Format

Send to

Choose Destination
J Dairy Sci. 2008 Dec;91(12):4552-9. doi: 10.3168/jds.2008-1048.

Lameness, activity time-budgets, and estrus expression in dairy cattle.

Author information

1
Department of Veterinary Clinical Science, Faculty of Veterinary Science, University of Liverpool, Leahurst, Neston, Wirral CH64 7TE, United Kingdom.

Abstract

The aim of the present study was to identify specific behavioral patterns that contribute to diminished estrus expression in lame cows. Behavioral scan and focal sampling were used to examine the effect of lameness on daily activity budgets, sexual behavior, feeding activities, and body condition score. A total of 59 milking cows (51.8 +/- 1.4 d postpartum) were monitored on a commercial dairy farm for 5 d following estrus synchronization. Overall, lame cows (n = 39) spent proportionately less time elevated on their feet and more time lying down compared with nonlame cows (n = 20). This included lame cows spending less time walking or standing. Overall, the total proportion of scans in which an estrous behavior was observed was very small but tended to be smaller for lame compared with nonlame cows. Throughout a day, lame cows displayed a lower proportion of estrous behaviors in the early morning. Lameness did not affect durations of drinking, grazing, or ruminating, or how these behavioral states fluctuated throughout the day. Similarly, rumination chewing rates were the same for lame and nonlame cows, and there was no association between lameness and dominance/displacement while feeding at a feed-fence. Lame cows did, however, have a slower bite rate at pasture and had a lower body condition score. Lame cows were also nearer the rear of the herd, both as they left the field and when entering the milking parlor. In conclusion, lame cows have longer lying times and spend less time standing, walking, and expressing an estrous behavior. Lame cows also have a lower bite rate at pasture and are more likely to be of lower body condition score.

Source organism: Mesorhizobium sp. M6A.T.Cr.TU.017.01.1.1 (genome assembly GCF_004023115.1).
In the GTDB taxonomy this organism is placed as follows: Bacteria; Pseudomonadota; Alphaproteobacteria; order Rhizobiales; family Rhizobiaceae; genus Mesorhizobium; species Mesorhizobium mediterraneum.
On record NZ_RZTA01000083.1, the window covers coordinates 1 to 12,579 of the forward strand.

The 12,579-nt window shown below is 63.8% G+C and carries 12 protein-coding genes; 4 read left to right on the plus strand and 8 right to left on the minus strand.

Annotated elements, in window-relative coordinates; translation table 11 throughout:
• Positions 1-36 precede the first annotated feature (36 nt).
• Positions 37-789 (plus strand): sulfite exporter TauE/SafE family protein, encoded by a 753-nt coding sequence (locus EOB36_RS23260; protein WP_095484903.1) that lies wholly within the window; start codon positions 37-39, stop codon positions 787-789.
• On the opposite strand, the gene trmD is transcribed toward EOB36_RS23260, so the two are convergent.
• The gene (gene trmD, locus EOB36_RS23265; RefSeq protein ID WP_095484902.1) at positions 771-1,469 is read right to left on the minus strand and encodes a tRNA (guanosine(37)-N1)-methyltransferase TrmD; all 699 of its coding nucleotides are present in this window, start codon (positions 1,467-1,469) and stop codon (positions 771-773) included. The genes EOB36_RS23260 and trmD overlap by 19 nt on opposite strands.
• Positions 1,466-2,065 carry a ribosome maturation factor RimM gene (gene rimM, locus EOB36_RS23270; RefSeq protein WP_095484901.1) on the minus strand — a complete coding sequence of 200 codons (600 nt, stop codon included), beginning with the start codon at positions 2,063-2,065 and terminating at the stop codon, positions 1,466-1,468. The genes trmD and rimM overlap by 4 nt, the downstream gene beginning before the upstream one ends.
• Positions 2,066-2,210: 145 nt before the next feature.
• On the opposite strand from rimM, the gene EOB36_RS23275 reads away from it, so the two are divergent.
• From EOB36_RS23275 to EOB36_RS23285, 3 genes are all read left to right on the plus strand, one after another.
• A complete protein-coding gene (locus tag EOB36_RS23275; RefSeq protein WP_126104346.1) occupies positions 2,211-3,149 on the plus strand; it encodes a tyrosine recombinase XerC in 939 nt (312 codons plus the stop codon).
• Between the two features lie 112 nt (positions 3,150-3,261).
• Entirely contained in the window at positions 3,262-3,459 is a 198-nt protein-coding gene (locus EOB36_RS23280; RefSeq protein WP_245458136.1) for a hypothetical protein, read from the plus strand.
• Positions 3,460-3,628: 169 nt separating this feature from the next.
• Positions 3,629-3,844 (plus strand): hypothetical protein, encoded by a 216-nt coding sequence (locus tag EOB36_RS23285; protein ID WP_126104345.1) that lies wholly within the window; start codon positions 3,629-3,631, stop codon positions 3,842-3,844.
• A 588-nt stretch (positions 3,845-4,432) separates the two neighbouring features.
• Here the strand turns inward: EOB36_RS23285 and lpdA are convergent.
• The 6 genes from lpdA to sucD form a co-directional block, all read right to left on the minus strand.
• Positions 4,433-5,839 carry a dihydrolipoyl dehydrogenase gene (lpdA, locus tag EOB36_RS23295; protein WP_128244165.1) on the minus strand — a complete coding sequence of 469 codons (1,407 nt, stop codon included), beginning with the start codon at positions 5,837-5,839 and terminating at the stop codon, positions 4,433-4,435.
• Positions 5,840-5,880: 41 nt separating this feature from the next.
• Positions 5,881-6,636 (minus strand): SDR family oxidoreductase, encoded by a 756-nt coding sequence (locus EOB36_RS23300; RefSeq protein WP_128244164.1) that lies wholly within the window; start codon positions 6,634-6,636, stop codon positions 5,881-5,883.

PMID:
19038930
PMCID:
PMC2729911
DOI:
10.3168/jds.2008-1048
[Indexed for MEDLINE]
Free PMC Article

Supplemental Content

Full text links

Icon for Elsevier Science Icon for PubMed Central
Loading ...
Support Center